Ball Don't Lie - NBA

The Lakers' Kobe Bryant went off to the tune of 61 points against the Knicks on Monday, topping Michael Jordan's nearly 14-year old Madison Square Garden record for points scored by an opposing player against the hometown Knicks. 

Bryant was unconscious early, potent toward the middle, and crafty late. The 2008 MVP was at his best, expertly mixing well-executed drives and leaning finishes with turnaround jumpers, pull-ups, long-range sweetness (3-for-6 from behind the arc), and a nearly record-setting 20-20 mark from the free-throw line. The perfect batch of freebies nearly broke Dominique Wilkins' record 23-for-23 performance from the charity stripe in 1992.

And despite what may have seemed like an easy (126-117) win, a good chunk of these points were needed. We'll have more on the Knicks/Lakers game in Tuesday morning's Behind the Box Score, but it was Kobe's hot hand that kept an active and insistent Knicks team at bay for the first three quarters.

Topping that, with Lakers center Andrew Bynum likely out until the start of the playoffs with a torn MCL, Bryant's teammates may have moped into the Garden, prime for an upset. But with Kobe tearing it up early, his teammates got the idea. No letdown, no moping, no losing.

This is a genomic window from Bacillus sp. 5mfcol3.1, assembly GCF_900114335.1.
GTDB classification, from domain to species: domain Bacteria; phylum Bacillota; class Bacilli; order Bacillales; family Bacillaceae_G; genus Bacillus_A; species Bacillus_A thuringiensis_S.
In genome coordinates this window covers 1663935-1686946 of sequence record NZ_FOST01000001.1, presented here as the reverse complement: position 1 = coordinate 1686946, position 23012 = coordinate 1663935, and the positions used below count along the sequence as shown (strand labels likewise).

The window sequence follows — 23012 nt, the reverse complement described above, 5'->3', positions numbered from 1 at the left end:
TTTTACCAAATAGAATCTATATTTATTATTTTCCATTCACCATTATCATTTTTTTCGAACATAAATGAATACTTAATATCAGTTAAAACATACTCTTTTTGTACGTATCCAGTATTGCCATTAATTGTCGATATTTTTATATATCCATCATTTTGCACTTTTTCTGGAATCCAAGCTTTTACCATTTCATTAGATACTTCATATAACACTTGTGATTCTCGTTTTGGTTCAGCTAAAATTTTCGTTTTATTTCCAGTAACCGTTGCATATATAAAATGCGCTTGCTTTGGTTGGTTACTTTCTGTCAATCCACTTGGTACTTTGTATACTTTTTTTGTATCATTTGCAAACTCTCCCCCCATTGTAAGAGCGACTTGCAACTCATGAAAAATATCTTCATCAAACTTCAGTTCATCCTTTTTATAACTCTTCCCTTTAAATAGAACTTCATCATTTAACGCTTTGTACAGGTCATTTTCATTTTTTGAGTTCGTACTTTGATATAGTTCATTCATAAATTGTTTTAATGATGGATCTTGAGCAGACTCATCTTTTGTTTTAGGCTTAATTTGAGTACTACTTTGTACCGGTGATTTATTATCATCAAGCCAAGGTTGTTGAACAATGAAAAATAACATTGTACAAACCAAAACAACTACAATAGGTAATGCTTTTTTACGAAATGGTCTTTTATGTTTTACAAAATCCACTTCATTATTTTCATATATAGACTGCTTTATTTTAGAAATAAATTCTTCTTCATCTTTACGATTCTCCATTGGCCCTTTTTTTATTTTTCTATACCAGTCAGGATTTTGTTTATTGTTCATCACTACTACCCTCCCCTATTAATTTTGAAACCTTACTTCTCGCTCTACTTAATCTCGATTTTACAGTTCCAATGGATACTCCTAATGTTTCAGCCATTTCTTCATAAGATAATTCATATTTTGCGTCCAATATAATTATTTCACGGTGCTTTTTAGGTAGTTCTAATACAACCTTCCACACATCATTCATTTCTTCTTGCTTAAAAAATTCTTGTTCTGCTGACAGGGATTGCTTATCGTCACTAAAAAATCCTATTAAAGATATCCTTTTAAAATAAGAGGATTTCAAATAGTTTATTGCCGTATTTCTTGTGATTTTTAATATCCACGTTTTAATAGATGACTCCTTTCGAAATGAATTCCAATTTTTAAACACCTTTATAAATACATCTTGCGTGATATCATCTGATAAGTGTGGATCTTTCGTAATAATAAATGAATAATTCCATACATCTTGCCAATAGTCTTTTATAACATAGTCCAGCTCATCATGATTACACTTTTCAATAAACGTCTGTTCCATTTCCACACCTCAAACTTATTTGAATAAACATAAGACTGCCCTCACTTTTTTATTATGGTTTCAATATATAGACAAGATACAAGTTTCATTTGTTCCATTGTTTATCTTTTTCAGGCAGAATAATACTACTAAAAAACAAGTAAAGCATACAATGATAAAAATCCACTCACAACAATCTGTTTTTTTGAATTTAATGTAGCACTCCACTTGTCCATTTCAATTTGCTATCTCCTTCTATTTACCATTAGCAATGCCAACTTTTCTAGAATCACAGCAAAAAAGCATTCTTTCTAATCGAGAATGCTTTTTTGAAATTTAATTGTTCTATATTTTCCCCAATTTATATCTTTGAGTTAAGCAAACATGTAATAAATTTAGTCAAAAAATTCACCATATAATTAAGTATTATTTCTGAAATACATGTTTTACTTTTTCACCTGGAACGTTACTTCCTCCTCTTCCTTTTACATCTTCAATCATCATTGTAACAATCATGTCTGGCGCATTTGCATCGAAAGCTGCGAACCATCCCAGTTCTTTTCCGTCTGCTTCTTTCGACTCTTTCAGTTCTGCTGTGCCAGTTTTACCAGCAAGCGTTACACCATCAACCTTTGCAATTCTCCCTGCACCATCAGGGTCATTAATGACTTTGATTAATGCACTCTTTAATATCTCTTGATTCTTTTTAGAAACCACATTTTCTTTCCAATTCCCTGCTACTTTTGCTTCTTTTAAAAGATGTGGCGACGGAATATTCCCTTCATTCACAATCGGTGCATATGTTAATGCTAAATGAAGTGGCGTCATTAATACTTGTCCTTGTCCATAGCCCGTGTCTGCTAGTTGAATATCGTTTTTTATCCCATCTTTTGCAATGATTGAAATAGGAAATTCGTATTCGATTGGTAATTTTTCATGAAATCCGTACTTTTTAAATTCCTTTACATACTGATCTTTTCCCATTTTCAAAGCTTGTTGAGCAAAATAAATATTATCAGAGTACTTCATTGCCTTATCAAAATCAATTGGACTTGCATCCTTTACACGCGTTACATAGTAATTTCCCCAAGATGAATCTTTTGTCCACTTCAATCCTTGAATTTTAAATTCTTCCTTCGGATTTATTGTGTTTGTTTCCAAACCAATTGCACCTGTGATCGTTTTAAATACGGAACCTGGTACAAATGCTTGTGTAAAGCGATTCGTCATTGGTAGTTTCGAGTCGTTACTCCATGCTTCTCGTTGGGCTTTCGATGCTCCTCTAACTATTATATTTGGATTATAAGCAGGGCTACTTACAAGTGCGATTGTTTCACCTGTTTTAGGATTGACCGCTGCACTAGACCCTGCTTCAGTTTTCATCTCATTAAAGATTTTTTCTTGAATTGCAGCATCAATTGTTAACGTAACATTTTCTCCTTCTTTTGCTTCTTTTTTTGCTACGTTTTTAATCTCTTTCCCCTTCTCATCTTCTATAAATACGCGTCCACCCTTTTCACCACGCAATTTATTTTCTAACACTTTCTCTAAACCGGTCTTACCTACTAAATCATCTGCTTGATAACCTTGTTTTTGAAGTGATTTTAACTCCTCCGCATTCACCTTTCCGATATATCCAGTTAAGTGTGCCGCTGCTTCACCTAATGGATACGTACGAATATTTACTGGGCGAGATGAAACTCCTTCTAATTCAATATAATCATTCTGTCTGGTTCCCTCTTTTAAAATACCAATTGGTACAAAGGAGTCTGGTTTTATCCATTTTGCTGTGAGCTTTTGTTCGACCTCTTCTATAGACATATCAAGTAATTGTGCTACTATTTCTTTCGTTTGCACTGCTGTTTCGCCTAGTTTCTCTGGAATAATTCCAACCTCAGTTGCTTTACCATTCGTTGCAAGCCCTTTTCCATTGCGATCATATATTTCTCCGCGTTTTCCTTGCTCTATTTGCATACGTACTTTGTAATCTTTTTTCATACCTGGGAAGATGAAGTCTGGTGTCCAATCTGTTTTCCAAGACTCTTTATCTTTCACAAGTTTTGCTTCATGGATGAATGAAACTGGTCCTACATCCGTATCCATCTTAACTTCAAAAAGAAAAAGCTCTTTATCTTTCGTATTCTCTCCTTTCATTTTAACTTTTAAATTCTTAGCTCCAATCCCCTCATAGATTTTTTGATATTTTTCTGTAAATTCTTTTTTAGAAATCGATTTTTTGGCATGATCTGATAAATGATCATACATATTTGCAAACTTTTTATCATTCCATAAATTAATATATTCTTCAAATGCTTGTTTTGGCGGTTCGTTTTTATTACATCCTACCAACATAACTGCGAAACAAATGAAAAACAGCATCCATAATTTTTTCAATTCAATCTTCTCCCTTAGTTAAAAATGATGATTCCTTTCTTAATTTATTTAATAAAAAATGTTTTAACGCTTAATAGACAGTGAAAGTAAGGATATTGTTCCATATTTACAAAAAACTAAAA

If we're honest, none of Bryant's 15 fourth-quarter points were needed, as the Lakers were well ahead when he re-entered the game with eight minutes to play, and some of his "reverse pivot" (if you can call it that) spinning jumpers were out-and-out travels (he picks up his pivot foot before planting and jumping with the other foot), but this is minor quibbling.

Bryant (and coach Laker Phil Jackson) both own a strong sense of history, and it was obvious that both of them wanted to send a message to the rest of the league about their team's supposed vulnerability.

We got it, loud and clear. A brilliant night for a sublime player. 

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